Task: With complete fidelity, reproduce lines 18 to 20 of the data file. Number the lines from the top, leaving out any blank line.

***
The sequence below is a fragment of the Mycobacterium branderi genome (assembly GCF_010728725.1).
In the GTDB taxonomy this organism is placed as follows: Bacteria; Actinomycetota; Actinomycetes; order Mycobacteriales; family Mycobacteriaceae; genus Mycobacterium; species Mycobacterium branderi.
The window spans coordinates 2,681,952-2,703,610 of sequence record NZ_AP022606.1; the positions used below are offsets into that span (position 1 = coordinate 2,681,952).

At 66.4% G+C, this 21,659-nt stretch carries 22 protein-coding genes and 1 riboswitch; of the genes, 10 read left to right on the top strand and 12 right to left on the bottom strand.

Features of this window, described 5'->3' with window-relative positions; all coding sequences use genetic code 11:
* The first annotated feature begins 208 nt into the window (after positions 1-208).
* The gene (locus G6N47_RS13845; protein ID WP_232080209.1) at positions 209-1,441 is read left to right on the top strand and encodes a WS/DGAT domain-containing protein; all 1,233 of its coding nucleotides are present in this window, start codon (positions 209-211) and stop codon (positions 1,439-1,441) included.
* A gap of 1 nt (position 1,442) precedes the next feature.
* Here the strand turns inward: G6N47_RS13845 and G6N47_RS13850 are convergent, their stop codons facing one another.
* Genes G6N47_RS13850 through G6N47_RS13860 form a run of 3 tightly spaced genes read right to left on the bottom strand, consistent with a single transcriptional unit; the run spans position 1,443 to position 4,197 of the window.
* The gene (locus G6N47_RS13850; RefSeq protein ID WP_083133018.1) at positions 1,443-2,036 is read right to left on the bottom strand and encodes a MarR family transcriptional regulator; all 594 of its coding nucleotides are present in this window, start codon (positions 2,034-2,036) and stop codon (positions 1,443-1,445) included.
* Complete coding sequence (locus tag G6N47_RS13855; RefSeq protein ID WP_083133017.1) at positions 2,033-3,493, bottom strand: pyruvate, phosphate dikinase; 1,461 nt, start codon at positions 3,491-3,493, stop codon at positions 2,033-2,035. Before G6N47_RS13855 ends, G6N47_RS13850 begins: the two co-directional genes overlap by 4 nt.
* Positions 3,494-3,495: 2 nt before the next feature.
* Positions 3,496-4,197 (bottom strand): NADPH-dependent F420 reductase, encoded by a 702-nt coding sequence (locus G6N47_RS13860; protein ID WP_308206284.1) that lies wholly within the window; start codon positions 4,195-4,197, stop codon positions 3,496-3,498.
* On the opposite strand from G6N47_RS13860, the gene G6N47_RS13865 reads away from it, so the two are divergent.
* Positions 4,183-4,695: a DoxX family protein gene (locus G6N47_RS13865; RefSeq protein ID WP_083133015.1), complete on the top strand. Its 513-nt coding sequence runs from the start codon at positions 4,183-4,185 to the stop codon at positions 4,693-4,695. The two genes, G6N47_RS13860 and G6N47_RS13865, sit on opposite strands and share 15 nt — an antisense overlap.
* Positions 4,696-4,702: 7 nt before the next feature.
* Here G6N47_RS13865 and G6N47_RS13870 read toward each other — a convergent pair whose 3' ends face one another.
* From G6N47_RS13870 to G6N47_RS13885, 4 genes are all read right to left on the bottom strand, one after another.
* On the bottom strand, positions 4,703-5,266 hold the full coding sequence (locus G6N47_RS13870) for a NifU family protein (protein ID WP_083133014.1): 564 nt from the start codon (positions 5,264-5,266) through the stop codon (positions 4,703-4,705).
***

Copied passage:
* Here G6N47_RS13865 and G6N47_RS13870 read toward each other — a convergent pair whose 3' ends face one another.
* From G6N47_RS13870 to G6N47_RS13885, 4 genes are all read right to left on the bottom strand, one after another.
* On the bottom strand, positions 4,703-5,266 hold the full coding sequence (locus G6N47_RS13870) for a NifU family protein (protein ID WP_083133014.1): 564 nt from the start codon (positions 5,264-5,266) through the stop codon (positions 4,703-4,705).